So aside from the other versions of Braid, presumably you're working on another game?
JB: I am. I don't really want to give much detail about it, though. And the reason is that I've had three or four different games that I was convinced was the next game I was working on, and I'd work on it for a little bit and decide I could maybe do something better.
My newest game I started is looking very promising. I'm very excited to do it. But if the patterns of history continue, then I may not be working on it a month from now, so I don't want to start telling people about it.
Is it that RPG-ish thing you alluded to in your blog, where you mentioned you were interested in conversation scripting systems?
JB: Yeah. It's an RPG right now, a 2D RPG that I'm working on. You never know. Next month, it could be a Pac-Man clone or something.
Braid had hardly any dialog, so to speak. It was all narration, or prose text.
JB: It had a very small amount of dialog. It had four words or so.
One of the things you seem to attempt to do is include mechanics that are fundamentally tied to the larger theme you're trying to express in the game. Some traditional video game interactions would be difficult to handle that way, I'd think. Most dialog interaction, for example, is very transparent mechanically, moreso than the world interactions at the heart of Braid.
JB: Right. When you play an RPG, you usually go and try to exhaust the whole conversation tree, just because you know that there might be something that you get. That's true.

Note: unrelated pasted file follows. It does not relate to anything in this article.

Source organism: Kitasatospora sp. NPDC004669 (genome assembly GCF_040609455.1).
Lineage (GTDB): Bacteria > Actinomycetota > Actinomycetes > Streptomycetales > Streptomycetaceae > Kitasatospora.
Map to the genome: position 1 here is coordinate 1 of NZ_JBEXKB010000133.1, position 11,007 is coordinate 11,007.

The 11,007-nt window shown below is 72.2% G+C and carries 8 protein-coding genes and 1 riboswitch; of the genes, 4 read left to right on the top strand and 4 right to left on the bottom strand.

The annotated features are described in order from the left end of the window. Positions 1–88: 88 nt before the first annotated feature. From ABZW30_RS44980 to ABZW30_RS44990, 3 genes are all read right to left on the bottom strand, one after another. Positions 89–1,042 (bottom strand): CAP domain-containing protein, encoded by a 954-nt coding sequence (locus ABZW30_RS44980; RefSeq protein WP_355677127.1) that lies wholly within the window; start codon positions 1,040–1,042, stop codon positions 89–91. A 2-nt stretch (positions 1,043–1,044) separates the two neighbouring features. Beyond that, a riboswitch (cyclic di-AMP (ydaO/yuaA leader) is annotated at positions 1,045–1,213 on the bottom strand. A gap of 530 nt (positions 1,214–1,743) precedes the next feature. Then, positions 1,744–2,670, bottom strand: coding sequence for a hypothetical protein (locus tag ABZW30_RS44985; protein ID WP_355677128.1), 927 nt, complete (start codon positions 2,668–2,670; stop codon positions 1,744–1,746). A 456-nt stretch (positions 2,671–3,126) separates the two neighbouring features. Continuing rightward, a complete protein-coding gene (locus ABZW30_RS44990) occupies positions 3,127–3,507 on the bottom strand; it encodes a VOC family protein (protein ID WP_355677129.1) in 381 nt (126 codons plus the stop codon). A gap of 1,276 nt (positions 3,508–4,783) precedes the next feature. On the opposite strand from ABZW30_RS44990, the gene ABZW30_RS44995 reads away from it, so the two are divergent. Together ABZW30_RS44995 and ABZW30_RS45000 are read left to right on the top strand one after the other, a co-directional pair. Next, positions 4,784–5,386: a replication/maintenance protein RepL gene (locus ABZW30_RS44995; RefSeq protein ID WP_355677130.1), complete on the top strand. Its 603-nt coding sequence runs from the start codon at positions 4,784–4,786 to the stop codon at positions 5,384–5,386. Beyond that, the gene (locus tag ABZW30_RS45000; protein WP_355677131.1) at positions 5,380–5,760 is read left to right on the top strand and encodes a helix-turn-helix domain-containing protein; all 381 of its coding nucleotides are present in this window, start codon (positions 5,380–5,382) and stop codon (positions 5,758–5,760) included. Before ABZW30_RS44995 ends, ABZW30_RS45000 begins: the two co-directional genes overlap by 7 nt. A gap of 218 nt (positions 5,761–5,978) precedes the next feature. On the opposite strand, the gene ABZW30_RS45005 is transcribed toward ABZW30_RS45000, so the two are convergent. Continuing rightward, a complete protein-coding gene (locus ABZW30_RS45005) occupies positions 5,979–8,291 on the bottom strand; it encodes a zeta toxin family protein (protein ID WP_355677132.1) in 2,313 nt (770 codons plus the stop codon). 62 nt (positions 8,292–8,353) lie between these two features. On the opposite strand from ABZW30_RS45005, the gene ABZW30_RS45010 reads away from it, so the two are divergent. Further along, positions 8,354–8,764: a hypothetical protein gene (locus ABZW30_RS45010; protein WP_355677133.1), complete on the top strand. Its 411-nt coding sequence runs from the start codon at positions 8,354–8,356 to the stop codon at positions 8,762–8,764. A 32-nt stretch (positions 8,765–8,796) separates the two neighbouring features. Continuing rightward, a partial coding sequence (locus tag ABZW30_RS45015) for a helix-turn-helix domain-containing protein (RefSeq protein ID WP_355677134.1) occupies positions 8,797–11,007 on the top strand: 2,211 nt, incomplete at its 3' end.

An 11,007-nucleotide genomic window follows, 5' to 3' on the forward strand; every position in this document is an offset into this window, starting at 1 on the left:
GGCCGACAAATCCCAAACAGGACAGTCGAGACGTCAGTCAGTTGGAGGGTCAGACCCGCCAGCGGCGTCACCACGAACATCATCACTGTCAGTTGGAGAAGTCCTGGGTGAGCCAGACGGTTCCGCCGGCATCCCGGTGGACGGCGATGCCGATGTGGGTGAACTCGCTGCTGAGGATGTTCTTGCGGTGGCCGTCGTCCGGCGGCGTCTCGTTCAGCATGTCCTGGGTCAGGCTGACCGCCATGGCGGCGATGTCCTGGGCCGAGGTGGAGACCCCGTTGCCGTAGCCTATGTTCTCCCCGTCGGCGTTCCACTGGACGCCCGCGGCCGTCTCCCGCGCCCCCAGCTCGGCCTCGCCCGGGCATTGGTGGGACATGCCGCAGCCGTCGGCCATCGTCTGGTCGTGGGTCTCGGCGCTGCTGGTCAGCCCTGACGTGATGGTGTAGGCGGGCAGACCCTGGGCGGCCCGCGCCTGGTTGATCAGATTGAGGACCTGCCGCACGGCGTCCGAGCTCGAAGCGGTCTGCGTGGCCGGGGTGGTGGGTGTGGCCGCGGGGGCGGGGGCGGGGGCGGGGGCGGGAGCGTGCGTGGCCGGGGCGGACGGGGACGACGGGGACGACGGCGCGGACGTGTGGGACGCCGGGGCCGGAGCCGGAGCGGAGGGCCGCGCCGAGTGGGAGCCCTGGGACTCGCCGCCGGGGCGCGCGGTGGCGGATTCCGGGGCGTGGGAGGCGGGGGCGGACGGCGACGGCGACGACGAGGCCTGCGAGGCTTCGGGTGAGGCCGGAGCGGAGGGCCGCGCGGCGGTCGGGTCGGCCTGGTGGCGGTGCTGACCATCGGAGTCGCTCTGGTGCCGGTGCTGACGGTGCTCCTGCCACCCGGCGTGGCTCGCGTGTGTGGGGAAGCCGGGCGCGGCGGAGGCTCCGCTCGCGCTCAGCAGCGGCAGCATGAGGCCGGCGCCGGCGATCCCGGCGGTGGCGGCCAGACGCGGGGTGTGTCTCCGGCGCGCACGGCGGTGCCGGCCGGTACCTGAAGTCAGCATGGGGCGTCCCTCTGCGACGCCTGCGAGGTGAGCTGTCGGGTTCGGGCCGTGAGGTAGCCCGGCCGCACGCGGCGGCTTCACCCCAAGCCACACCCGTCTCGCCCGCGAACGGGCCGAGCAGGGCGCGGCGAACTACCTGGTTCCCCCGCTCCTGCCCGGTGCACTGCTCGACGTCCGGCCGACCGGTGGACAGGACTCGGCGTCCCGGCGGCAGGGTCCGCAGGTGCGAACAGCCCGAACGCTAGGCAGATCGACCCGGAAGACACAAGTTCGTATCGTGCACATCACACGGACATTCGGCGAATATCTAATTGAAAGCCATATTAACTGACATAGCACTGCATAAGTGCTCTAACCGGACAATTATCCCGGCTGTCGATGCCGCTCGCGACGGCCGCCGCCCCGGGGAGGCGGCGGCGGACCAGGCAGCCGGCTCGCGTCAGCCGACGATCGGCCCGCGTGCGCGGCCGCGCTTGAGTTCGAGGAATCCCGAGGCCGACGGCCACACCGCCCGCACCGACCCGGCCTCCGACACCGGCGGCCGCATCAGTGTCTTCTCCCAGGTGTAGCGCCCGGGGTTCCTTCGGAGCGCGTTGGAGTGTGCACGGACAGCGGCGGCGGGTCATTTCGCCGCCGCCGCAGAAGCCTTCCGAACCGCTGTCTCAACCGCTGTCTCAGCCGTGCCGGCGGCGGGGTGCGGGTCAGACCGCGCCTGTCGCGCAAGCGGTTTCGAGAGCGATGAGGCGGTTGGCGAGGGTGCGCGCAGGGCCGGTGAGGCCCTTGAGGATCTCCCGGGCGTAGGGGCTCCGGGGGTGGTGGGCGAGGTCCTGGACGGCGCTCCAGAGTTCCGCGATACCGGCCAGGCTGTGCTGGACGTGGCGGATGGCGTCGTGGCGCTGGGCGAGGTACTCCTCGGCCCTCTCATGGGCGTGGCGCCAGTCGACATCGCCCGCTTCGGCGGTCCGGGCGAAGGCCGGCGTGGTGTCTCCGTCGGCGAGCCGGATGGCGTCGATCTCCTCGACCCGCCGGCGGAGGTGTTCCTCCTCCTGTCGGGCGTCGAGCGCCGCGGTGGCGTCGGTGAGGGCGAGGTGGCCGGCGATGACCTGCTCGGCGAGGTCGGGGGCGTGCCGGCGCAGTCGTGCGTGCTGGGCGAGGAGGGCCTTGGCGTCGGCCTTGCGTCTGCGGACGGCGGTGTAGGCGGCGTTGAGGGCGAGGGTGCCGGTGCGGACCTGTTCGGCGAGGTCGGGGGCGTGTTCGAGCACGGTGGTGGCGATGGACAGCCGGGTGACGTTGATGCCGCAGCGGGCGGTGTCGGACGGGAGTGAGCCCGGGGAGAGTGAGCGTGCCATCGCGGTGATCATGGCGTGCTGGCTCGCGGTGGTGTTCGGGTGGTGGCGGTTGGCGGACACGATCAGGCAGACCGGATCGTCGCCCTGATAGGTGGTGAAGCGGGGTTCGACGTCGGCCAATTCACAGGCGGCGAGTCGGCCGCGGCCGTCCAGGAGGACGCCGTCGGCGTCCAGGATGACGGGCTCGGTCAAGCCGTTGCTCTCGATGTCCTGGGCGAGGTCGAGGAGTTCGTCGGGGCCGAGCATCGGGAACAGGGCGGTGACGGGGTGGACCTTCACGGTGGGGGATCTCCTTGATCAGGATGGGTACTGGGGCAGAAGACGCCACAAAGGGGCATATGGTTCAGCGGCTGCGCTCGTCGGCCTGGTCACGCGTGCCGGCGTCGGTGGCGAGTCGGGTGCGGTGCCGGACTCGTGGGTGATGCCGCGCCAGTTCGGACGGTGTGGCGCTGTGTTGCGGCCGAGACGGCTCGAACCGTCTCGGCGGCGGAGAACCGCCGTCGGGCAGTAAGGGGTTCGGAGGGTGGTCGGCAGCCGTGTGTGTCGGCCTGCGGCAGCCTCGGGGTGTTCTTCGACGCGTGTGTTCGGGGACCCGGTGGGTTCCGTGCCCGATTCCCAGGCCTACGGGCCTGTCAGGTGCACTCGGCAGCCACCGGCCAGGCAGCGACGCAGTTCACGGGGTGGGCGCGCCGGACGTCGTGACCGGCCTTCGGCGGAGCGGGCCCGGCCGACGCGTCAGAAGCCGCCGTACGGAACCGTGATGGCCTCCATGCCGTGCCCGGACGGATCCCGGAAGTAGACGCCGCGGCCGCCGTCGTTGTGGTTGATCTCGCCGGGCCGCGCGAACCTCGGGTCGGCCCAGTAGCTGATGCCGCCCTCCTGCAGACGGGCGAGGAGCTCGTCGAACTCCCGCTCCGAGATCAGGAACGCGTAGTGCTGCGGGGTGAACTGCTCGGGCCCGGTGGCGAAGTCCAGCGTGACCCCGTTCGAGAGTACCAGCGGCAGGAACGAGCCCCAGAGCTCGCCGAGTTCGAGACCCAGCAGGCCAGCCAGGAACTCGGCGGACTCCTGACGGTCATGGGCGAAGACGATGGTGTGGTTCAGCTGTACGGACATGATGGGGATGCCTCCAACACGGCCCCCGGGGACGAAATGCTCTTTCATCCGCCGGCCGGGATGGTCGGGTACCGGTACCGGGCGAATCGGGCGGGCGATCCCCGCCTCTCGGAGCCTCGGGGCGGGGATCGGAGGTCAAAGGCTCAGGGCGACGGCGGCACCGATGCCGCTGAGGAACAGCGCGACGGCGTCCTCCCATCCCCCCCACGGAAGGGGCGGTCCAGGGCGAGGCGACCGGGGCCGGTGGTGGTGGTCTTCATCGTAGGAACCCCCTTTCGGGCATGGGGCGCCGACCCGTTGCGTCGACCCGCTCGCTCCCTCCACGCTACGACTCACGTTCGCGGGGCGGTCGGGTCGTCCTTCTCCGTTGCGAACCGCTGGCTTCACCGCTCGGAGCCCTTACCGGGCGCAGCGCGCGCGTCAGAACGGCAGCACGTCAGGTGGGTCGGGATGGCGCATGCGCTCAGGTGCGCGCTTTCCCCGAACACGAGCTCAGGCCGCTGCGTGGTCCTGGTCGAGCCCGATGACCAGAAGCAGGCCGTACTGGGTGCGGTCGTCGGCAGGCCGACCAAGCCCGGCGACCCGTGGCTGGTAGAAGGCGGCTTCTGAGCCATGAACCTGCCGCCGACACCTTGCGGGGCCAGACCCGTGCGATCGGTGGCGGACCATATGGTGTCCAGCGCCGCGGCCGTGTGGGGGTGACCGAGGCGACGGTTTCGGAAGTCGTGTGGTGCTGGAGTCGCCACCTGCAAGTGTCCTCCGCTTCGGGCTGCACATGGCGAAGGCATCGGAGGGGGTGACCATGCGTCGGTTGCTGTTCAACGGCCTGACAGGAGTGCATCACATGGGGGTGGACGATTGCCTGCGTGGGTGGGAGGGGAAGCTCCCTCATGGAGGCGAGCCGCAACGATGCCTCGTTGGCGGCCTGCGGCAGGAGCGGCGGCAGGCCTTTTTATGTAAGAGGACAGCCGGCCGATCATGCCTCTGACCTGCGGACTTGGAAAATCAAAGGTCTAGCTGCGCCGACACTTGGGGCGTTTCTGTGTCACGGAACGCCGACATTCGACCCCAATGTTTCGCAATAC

The way I'm thinking about it for the current game is that what goes on in those dialogs is actually very closely related to the core mechanic that you do in the RPG. And I can't really say more about it. But there is more of a tie, like you were saying is going on with Braid -- a tie between the game mechanic, or the core ideas and themes, and the things that you do.
That said, though, if in this game, people do the, "Oh, I'm just playing with the dialog tree" thing, it's fine, because the way the dialog is used is not necessarily in a straight, dramatic, linear story sense anyway. I think that you just have to be aware of those things and design with them in mind.
Do you think that mentality is something of a nonrenewable resource for a designer? I can't help but feel that the time-control mechanic as it relates to telling a story where time is a central theme, as in Braid, has now been "done." It would be tough for another designer to want to also make a game that does that without coming off as derivative, as opposed to just making a game where time control happens to be a mechanic.
JB: Yeah. I know exactly what you're saying. I think that, interpreted very narrowly, that is true. And that's one reason why I'm not sitting down and doing Braid 2. Because what would it be other than what it already is?
But in a broader way, about trying to make games that are somehow more meaningful, I don't necessarily prescribe exactly what method by which that should be done. There are a lot of ways to do it. And what I did in Braid is maybe one way.
I think that we don't even have a very good picture of what all the ways are that things can be done, just because, if you look at how many people have seriously been trying anything remotely like that in games, it's been a couple years or something, right?
You can't expect to even have a good map of what's possible in a medium after just a couple of years.
I think that Braid serves as one data point. "Hey, here's a thing that somebody did. It's a technique that is possible." Maybe somebody in the future applies it to a different subject or whatever. Maybe they could apply it to a time-rewind game and have like a different theme that they're hooking it up to, and that could still be refreshing, too. I don't know.
It sounds almost crass when you put it that way, when you strip it down. [laughs]
JB: Yeah. It's hard to talk about it. I mean, you know that that's not the way that I feel about it. But I just hope to serve as an idea like, "The bulk of what we're doing in games now is this over here. Then there's this other thing over here."